On Oct. 23, 2006, the last day for Californians to register to vote on Nov. 7, 15-year-old Natasha Hull-Richter, of Orange County, attempted to file her voter registration form at the county Registrar of Voters. The registration form accurately showed that she was 15 and she informed both the clerk and supervisor. The clerk and supervisor refused to accept the form. Also filing a registration form was 17-year-old Alexandar Hull-Richter. His registration form was accepted, but he was told he could not vote on Nov. 7.

Natasha asserted her rights under the 14th Amendment to the U.S. Constitution, which contains the Due Process and Equal Protection Clauses.

Natasha accumulated a list of names of approximately 400 Americans who have died in Iraq before their first opportunity to vote in a presidential election because they were too young to vote during the presidential election before their death. “Americans are being sent to die by leaders they did not elect before their first election,” she said.

Alexandar added, “When dying without a vote is at stake, the classification of age should receive a heightened scrutiny under the Equal Protection clause.”

Natasha and Alexandar pay taxes and have piloted airplanes. They belong to a union and vote in union election. Natasha takes classes from Johns Hopkins University. Alexandar has taken college classes by examination. Both are active in Californian politics; they were largely responsible for the creation of the paper trail California voters get this year.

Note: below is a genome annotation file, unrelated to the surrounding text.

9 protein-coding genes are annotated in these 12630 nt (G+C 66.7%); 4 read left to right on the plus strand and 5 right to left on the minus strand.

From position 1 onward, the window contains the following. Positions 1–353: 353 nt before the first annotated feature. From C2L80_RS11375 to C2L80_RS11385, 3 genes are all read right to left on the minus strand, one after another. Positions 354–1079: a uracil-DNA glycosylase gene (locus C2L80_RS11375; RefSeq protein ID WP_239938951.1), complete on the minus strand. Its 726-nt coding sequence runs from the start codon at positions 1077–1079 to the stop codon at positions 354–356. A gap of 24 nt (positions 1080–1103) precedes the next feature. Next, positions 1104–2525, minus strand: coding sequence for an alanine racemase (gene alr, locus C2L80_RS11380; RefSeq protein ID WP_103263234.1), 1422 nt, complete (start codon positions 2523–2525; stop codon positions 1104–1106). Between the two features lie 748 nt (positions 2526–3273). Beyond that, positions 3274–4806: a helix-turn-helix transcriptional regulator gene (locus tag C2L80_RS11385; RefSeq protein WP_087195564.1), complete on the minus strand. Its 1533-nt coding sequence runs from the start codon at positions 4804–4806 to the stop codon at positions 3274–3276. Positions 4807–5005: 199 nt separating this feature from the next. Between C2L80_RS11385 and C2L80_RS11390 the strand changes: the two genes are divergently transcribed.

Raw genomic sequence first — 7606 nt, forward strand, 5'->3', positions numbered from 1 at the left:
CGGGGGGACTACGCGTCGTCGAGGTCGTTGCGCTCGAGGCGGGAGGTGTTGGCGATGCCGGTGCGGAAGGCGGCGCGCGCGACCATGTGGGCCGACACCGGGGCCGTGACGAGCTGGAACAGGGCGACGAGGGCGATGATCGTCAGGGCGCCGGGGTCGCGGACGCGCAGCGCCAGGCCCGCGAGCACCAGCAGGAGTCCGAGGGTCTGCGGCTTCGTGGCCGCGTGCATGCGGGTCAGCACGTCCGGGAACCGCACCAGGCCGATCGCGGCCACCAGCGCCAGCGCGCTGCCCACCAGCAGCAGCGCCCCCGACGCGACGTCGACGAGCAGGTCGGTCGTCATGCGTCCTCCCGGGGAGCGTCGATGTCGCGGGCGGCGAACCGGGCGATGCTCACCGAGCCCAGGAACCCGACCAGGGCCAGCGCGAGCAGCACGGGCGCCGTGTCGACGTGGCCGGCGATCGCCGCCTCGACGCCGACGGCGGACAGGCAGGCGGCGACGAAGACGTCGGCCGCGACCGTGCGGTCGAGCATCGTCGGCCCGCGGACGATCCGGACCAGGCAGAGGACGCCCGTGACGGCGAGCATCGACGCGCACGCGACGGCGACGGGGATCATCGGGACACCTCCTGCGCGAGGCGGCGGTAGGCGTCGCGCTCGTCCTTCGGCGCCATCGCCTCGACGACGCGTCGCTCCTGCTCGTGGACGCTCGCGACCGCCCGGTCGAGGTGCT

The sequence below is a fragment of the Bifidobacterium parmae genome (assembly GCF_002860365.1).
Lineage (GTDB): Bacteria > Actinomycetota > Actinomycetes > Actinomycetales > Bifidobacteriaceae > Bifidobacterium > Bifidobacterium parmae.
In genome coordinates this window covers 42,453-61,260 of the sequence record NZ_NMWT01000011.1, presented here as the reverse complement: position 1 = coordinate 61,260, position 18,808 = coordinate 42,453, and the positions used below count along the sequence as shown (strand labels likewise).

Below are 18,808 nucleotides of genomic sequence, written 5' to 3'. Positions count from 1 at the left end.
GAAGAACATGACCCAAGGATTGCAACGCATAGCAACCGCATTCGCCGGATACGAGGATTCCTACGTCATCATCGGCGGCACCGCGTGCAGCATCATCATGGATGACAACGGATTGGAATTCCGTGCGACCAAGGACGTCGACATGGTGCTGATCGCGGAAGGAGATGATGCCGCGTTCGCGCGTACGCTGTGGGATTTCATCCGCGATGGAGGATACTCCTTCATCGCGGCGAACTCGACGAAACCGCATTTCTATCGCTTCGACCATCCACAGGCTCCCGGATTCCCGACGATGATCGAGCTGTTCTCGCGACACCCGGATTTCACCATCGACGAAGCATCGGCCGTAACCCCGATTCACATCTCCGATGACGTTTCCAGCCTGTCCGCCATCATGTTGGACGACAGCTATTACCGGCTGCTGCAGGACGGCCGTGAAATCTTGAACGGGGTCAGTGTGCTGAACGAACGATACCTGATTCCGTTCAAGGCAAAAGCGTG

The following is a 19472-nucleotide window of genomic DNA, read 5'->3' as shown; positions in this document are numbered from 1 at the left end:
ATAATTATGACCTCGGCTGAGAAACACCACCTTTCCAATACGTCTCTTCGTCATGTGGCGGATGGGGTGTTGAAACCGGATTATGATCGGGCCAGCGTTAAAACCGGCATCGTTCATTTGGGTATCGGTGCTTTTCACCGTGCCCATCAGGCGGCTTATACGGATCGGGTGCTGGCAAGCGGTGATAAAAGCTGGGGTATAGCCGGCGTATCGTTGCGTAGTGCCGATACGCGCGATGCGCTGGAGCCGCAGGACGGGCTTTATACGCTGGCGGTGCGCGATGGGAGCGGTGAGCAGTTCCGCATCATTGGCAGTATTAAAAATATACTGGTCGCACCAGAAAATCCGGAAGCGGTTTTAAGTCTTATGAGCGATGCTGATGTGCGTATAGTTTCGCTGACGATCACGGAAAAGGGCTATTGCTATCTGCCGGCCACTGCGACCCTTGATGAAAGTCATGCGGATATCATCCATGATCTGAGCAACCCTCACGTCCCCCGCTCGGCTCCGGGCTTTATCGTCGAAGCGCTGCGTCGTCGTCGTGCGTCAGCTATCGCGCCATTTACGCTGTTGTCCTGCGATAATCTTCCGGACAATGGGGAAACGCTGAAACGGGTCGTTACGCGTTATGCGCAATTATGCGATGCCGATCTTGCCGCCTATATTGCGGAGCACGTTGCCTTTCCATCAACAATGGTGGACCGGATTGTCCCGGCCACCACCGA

Natasha and Alexandar believe that bright and informed teenagers are the rule and not the exception. Both believe that the writers of the Civil Rights Act of 1964 and the Voting Rights Act of 1965 intentionally left the door open to lowering the voting age by noting that any person with a sixth-grade education has the literacy, comprehension and intelligence to vote in any election.

Alexandar is a member of the board of directors of the National Youth Rights Association, the largest youth rights organization in America. Natasha is the President of the Orange County Chapter. NYRA is working to end age discrimination against youth in America.


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